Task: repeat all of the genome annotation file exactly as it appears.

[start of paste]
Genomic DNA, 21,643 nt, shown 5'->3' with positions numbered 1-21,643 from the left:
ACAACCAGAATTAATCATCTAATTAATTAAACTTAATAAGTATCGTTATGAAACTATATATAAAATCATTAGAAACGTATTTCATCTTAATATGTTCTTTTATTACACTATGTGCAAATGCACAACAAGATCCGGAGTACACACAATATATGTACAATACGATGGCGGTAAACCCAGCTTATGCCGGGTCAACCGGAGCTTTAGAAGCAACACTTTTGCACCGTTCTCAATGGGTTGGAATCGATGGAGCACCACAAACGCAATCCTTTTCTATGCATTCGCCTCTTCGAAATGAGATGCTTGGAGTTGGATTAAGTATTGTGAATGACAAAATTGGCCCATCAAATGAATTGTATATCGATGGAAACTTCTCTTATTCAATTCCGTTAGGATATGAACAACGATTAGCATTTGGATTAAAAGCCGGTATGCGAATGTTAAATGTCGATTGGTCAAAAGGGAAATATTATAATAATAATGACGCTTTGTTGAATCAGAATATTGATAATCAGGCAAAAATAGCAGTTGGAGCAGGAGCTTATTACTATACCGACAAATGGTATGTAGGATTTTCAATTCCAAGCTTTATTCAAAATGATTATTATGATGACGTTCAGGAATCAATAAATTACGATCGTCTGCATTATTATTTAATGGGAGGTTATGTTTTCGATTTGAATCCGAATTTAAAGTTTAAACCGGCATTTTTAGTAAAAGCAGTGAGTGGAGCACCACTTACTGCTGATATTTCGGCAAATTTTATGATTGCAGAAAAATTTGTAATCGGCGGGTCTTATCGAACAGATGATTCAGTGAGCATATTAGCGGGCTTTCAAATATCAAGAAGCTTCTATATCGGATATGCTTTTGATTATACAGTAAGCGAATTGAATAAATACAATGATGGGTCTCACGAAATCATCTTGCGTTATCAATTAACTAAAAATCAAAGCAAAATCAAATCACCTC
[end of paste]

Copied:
Genomic DNA, 21,643 nt, shown 5'->3' with positions numbered 1-21,643 from the left:
ACAACCAGAATTAATCATCTAATTAATTAAACTTAATAAGTATCGTTATGAAACTATATATAAAATCATTAGAAACGTATTTCATCTTAATATGTTCTTTTATTACACTATGTGCAAATGCACAACAAGATCCGGAGTACACACAATATATGTACAATACGATGGCGGTAAACCCAGCTTATGCCGGGTCAACCGGAGCTTTAGAAGCAACACTTTTGCACCGTTCTCAATGGGTTGGAATCGATGGAGCACCACAAACGCAATCCTTTTCTATGCATTCGCCTCTTCGAAATGAGATGCTTGGAGTTGGATTAAGTATTGTGAATGACAAAATTGGCCCATCAAATGAATTGTATATCGATGGAAACTTCTCTTATTCAATTCCGTTAGGATATGAACAACGATTAGCATTTGGATTAAAAGCCGGTATGCGAATGTTAAATGTCGATTGGTCAAAAGGGAAATATTATAATAATAATGACGCTTTGTTGAATCAGAATATTGATAATCAGGCAAAAATAGCAGTTGGAGCAGGAGCTTATTACTATACCGACAAATGGTATGTAGGATTTTCAATTCCAAGCTTTATTCAAAATGATTATTATGATGACGTTCAGGAATCAATAAATTACGATCGTCTGCATTATTATTTAATGGGAGGTTATGTTTTCGATTTGAATCCGAATTTAAAGTTTAAACCGGCATTTTTAGTAAAAGCAGTGAGTGGAGCACCACTTACTGCTGATATTTCGGCAAATTTTATGATTGCAGAAAAATTTGTAATCGGCGGGTCTTATCGAACAGATGATTCAGTGAGCATATTAGCGGGCTTTCAAATATCAAGAAGCTTCTATATCGGATATGCTTTTGATTATACAGTAAGCGAATTGAATAAATACAATGATGGGTCTCACGAAATCATCTTGCGTTATCAATTAACTAAAAATCAAAGCAAAATCAAATCACCTC